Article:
A consultant psychiatrist has told a court how he believes a man accused of murdering his two-year-old son carried out a “narcissistic and entitled” act.
Dr Alexander Quinn, 46, told jurors on Tuesday how he spoke to Lukasz Czapla, 41, after he took his toddler son Julius’s life in November 2020.
The High Court in Edinburgh heard how Dr Quinn was tasked with assessing Czapla’s mental health at the time Julius died at a house in Muirhouse, Edinburgh.
Czapla is currently standing trial on a charge of murder.
His lawyers have lodged a special defence which states Czapla should be acquitted of murder because he had ‘diminished responsibility’ at the time of Julius’s death.
They believe Czapla should be convicted of the lesser charge of culpable homicide.
Dr Quinn told prosecutor Alan Cameron that people with poor mental health sometimes kill others out of a sense of altruism.
But the psychiatrist said that in his assessment, the circumstances surrounding Julius’s death does not match such a scenario.
Dr Quinn said: “The description does not have the sense of an altruistic act of killing in a depressive episode. It is a somewhat narcissistic and entitled act.”
Dr Quinn, who is based at the Royal Edinburgh Hospital, was giving evidence on the fourth day of proceedings against Czapla, of Muirhouse, Edinburgh.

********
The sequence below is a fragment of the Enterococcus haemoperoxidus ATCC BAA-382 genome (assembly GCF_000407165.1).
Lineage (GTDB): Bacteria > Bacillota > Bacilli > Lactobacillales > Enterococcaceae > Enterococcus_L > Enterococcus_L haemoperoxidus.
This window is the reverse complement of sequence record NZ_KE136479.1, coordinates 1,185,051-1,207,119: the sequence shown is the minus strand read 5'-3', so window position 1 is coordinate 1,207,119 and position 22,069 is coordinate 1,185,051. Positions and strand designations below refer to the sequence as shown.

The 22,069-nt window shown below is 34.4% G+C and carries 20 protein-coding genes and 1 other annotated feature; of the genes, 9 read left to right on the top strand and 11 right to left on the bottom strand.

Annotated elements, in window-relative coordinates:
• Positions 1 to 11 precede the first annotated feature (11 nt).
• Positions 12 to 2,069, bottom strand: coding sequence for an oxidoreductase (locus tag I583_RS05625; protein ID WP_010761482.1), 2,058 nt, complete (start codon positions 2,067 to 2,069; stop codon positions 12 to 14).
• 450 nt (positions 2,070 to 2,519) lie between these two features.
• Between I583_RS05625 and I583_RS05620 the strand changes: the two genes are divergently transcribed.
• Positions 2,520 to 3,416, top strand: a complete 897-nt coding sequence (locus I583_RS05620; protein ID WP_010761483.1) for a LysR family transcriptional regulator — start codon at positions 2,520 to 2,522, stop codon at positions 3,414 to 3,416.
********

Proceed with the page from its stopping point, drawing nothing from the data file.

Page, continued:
The medic told Mr Cameron that he spoke with Czapla after he was taken into custody following the death of Julius.
Dr Quinn said that during the interviews he conducted with Czapla, the accused made references to the relationship he had with Julius’s mother Patrycja Szczesniak.
The court has heard that Mr Czapla had split from Ms Szczesniak months before Julius’s death.
Jurors heard that the accused told Dr Quinn during the interviews that he believed Ms Szczesniak was “controlling” and “manipulative” and that her son was better off dead than to live with her.
The court also heard that Czapla spoke to Dr Quinn about negative childhood experiences.
When Mr Cameron asked Dr Quinn to explain why he believed Czapla’s actions were “narcissistic”, the psychiatrist spoke of text messages which the accused had sent to people.
He said: “When describing something as narcissistic – that was my meaning, the text messages seemed to return back to his own experiences.”
Dr Quinn also said that he believed Czapla was of good enough health to stand trial.
He added: “I had no concerns that Mr Czapla was not fit to plead. I felt as if he was perfectly able to participate in the trial. He was able to take instruction from his solicitor and he would be able to follow what was said in the trial.”
Czapla is accused of murdering his son on November 20 or 21 in 2020 by assaulting him and repeatedly striking him on the body with a skewer, repeatedly discharging an air pistol at him and repeatedly shooting him in the head and placing a pillow on his face and asphyxiating the child.
The former IT technician at Fife College in Dunfermline offered a guilty plea to the lesser charge of culpable homicide, but that was rejected by the Crown.
The jury heard in agreed evidence that on the evening of November 20 or in the morning of the following day that Czapla killed his son at his flat in Edinburgh.
His lawyers have also lodged a special defence which says that at the time Julius died, he was of “diminished responsibility”
The special defence states that Czapla’s diminished responsibility was such that “he is entitled to be convicted of culpable homicide instead of murder.”
The trial before Lord Beckett continues.